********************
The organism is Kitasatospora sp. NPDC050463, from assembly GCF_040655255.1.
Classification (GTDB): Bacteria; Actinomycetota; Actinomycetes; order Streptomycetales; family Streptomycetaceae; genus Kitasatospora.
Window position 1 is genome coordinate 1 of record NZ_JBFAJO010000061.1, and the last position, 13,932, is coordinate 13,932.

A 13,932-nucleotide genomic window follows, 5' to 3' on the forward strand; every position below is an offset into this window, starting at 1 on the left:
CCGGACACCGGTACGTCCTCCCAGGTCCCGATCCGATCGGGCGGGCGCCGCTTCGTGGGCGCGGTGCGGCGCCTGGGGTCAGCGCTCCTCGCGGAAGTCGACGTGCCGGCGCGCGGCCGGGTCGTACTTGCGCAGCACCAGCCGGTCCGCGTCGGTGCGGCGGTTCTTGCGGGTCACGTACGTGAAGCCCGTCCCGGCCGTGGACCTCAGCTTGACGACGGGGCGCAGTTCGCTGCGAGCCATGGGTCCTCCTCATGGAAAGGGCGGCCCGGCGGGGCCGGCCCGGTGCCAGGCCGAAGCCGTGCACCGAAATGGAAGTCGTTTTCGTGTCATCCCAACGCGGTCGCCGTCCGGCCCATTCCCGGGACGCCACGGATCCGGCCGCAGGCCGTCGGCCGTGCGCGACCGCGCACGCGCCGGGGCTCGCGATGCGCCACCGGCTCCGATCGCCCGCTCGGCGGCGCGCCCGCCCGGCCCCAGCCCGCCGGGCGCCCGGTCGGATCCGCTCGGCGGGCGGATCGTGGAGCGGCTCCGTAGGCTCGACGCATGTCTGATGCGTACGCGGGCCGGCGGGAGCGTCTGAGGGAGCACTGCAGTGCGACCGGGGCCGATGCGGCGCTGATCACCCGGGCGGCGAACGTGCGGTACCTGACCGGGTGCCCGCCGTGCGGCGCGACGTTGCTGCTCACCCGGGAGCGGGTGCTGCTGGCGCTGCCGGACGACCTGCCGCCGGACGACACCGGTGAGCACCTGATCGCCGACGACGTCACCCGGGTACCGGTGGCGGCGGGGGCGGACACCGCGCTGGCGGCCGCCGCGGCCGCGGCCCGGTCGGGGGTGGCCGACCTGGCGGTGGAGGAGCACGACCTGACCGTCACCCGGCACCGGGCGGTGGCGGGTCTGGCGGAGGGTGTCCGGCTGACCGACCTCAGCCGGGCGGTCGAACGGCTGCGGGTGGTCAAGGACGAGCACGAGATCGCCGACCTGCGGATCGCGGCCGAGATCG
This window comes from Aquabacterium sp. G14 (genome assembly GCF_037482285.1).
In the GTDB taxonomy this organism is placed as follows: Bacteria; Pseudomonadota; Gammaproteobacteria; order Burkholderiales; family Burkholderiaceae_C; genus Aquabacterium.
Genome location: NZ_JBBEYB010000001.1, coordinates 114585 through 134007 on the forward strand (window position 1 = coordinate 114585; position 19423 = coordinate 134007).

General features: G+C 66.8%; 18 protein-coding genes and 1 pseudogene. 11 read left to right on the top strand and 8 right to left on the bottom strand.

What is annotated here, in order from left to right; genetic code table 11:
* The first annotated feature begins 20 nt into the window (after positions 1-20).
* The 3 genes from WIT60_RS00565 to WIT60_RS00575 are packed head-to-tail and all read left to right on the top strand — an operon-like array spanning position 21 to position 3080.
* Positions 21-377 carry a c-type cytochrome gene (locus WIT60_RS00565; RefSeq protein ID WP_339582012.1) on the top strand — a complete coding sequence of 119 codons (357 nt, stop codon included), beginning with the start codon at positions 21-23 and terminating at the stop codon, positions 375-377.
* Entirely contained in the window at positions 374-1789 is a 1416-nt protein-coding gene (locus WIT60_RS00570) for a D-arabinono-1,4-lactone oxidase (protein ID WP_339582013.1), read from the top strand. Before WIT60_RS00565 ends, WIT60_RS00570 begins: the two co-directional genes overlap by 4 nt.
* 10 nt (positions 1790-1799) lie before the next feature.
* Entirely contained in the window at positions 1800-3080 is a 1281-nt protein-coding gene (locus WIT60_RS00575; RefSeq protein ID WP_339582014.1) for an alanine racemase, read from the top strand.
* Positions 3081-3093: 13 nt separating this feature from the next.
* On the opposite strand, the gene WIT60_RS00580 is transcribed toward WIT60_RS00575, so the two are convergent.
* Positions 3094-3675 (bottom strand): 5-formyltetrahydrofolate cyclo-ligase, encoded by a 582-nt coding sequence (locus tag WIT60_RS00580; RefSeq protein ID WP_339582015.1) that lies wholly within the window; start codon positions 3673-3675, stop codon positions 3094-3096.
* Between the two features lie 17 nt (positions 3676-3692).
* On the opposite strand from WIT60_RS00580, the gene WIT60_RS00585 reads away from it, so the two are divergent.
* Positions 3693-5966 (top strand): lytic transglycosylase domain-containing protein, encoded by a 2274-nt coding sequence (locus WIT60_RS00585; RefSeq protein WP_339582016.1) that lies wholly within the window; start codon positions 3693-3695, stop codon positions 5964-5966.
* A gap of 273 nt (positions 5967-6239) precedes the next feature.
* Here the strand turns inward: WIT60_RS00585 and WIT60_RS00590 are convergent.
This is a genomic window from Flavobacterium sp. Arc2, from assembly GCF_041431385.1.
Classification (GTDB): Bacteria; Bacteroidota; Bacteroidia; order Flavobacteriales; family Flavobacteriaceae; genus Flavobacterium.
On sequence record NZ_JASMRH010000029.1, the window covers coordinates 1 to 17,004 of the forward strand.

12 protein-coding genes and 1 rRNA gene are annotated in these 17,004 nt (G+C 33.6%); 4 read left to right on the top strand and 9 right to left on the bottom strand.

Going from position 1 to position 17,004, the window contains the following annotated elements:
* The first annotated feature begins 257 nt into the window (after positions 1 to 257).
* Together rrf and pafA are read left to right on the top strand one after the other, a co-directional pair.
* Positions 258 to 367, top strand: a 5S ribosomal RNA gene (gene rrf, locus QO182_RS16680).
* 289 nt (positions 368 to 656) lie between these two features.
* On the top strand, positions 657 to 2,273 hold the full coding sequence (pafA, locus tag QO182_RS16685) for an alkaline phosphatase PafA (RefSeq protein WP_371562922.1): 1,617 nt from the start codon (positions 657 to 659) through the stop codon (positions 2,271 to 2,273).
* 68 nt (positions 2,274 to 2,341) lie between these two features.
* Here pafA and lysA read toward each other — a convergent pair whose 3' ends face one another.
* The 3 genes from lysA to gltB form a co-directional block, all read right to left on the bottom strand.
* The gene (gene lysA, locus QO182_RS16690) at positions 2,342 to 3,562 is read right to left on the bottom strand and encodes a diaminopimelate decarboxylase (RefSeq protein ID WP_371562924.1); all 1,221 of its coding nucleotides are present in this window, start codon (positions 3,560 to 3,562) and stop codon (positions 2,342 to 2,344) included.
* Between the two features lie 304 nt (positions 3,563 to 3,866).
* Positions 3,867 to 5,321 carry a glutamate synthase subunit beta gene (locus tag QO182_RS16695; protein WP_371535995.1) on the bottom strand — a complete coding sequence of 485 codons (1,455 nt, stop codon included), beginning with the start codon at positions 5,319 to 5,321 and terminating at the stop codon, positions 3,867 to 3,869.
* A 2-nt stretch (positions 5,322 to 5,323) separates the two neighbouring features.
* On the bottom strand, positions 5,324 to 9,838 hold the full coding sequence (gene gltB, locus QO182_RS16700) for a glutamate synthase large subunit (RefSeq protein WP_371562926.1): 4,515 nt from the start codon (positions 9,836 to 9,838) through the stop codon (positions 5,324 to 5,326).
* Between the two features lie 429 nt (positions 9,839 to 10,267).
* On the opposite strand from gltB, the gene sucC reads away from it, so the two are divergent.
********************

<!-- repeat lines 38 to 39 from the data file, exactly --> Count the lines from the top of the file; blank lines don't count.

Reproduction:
* The gene (gene lysA, locus QO182_RS16690) at positions 2,342 to 3,562 is read right to left on the bottom strand and encodes a diaminopimelate decarboxylase (RefSeq protein ID WP_371562924.1); all 1,221 of its coding nucleotides are present in this window, start codon (positions 3,560 to 3,562) and stop codon (positions 2,342 to 2,344) included.
* Between the two features lie 304 nt (positions 3,563 to 3,866).